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There are several ways to derive the geodesic equation. One of which is the variational method which I seemed to understand it because it was written in great details. Then it was mentioned that the geodesic equation can be derived from the Euler-lagrange equations only. I tried to pluh in the Lagrangian $$ L= \frac{1}{2} g_{\mu\nu}\frac{dx^\mu}{d\lambda}\frac{dx^\nu}{d\lambda}$$

in $$\frac{d}{d\lambda}\frac{\partial L}{\partial(dx^\mu/d\lambda)} = \frac{\partial L}{\partial x^\mu} $$

but I am running into derivation problems and the corresponding chain rule. May you please help me out here, I have to understand how does the geodesic equation get derived from Euler-Lagrange equations. Thank you very much in advance!!

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  • $\begingroup$ I am still not very good at deriving these stuff with the metric. I searched in a lot of books for a detailed procedure but couldn't find it using euler-lagrange equation. I only found using variational principle. I would really appreciate it if you could supply me with a name of a book that does it. $\endgroup$ – PhilosophicalPhysics Sep 26 '14 at 20:18
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    $\begingroup$ There's a derivation of the geodesic equation starting from an Euler-Lagrange equation in the Geodesics as curves of stationary interval Wikipedia article section. Click the "Show" link there for details. $\endgroup$ – Red Act Sep 26 '14 at 20:46
  • $\begingroup$ Thank you very much, I went through the steps but I have a simple question as the author went from step 6 to step 7. So we had on the very left side of step 6 $$g_{\mu\nu }\frac{\partial x^\mu}{\partial \tau}\frac{\partial x^\nu}{\partial \tau}$$, what he did to reach step 7 is to divide by the latter term. As far as I can tell, he changed $$x^\mu , x^ \nu to x^\alpha , x^\beta$$ and thus it canceled with the term on the right side. My question is do we have the right to change indices to indices already there during division? As far as I know, during multiplication we have to chose diff ones $\endgroup$ – PhilosophicalPhysics Sep 27 '14 at 9:11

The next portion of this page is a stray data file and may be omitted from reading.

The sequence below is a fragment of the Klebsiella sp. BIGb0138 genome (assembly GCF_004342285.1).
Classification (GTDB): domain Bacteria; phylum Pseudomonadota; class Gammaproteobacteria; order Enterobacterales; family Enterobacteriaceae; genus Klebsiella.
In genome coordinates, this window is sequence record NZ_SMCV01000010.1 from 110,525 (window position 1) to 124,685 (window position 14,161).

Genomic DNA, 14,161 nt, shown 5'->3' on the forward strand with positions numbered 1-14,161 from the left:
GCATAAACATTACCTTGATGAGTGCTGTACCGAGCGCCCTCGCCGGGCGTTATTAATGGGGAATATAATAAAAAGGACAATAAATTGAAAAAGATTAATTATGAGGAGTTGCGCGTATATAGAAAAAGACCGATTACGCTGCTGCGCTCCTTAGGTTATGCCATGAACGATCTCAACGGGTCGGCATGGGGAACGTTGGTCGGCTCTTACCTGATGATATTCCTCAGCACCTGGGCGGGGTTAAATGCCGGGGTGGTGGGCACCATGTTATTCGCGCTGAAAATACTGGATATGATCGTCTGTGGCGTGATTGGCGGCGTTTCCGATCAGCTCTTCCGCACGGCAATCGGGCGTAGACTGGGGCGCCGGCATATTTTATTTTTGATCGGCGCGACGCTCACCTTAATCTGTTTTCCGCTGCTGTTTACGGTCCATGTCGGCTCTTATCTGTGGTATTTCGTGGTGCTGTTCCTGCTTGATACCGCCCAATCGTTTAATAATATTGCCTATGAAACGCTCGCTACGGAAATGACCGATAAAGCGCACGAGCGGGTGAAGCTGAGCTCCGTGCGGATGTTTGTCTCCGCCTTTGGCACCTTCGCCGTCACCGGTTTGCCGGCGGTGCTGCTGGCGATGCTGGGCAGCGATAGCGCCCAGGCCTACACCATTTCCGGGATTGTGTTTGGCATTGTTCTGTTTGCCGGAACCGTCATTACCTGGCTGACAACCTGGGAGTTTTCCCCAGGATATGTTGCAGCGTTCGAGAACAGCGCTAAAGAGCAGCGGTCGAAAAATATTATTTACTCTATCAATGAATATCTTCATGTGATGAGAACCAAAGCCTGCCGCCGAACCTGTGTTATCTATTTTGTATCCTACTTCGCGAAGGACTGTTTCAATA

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    $\begingroup$ Related question with square root Lagrangian: physics.stackexchange.com/q/94348/2451 and links therein. $\endgroup$ – Qmechanic Sep 27 '14 at 14:18
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Let us do the RHS first. This just gives us a derivative on the metric: $$\frac{\partial L}{\partial x^\lambda}=\frac{1}{2}\partial_\lambda g_{\mu\nu}\dot x^\mu\dot x^\nu$$ The first derivative on the LHS is essentially a derivative of a square, thus $$\frac{\partial L}{\partial \dot x^\lambda}=g_{\mu\lambda}(x(\lambda))\dot x^\mu$$ where we have made the dependence of $g$ on $\lambda$ clear for the next step. Now we differentiate with respect to the curve parameter: $$\frac{\mathrm{d}}{\mathrm{d}\lambda}[g_{\mu\lambda}(x(\lambda))\dot x^\mu]=\partial_\nu g_{\mu\lambda}\dot x^\mu\dot x^\nu+g_{\mu\lambda}\ddot x^\mu=\frac{1}{2}\partial_\nu g_{\mu\lambda}\dot x^\mu\dot x^\nu+\frac{1}{2}\partial_\mu g_{\nu\lambda}\dot x^\mu\dot x^\nu+g_{\mu\lambda}\ddot x^\mu$$ where in the last step we split the first term apart and rearranged indices. Putting it all together, we obtain $$g_{\mu\lambda}\ddot x^\mu=-\frac{1}{2}\left(\partial_\nu g_{\mu\lambda}+\partial_\mu g_{\nu\lambda}-\partial_\lambda g_{\mu\nu}\right)\dot x^\mu\dot x^\nu=-\Gamma_{\lambda\mu\nu}\dot x^\mu\dot x^\nu$$ where in the last step we used the definition of the Christoffel symbols with three lower indices. Now contract with the inverse metric to raise the first index and cancel the metric on the LHS. We obtain $$\ddot x^\lambda=-\Gamma^\lambda{}_{\mu\nu}\dot x^\mu\dot x^\nu$$ as was to be shown.